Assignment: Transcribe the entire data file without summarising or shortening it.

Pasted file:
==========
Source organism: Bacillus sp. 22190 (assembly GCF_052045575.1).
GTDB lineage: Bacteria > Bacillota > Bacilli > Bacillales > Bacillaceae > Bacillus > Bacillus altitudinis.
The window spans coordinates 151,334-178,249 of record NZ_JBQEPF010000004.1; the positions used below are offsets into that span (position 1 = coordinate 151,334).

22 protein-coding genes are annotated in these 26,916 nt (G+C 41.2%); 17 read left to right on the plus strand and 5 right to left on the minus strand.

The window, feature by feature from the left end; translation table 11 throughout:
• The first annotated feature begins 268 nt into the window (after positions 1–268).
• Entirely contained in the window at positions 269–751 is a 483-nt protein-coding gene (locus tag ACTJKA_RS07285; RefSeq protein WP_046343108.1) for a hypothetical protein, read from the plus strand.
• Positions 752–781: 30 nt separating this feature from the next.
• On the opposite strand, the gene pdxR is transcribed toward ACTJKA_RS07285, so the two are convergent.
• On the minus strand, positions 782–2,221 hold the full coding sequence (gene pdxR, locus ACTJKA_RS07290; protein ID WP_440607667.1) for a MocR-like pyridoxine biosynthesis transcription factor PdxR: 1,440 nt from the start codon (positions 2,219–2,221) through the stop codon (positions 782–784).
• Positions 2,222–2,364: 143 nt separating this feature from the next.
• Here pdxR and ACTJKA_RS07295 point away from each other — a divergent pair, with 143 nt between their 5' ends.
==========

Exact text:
Source organism: Bacillus sp. 22190 (assembly GCF_052045575.1).
GTDB lineage: Bacteria > Bacillota > Bacilli > Bacillales > Bacillaceae > Bacillus > Bacillus altitudinis.
The window spans coordinates 151,334-178,249 of record NZ_JBQEPF010000004.1; the positions used below are offsets into that span (position 1 = coordinate 151,334).

22 protein-coding genes are annotated in these 26,916 nt (G+C 41.2%); 17 read left to right on the plus strand and 5 right to left on the minus strand.

The window, feature by feature from the left end; translation table 11 throughout:
• The first annotated feature begins 268 nt into the window (after positions 1–268).
• Entirely contained in the window at positions 269–751 is a 483-nt protein-coding gene (locus tag ACTJKA_RS07285; RefSeq protein WP_046343108.1) for a hypothetical protein, read from the plus strand.
• Positions 752–781: 30 nt separating this feature from the next.
• On the opposite strand, the gene pdxR is transcribed toward ACTJKA_RS07285, so the two are convergent.
• On the minus strand, positions 782–2,221 hold the full coding sequence (gene pdxR, locus ACTJKA_RS07290; protein ID WP_440607667.1) for a MocR-like pyridoxine biosynthesis transcription factor PdxR: 1,440 nt from the start codon (positions 2,219–2,221) through the stop codon (positions 782–784).
• Positions 2,222–2,364: 143 nt separating this feature from the next.
• Here pdxR and ACTJKA_RS07295 point away from each other — a divergent pair, with 143 nt between their 5' ends.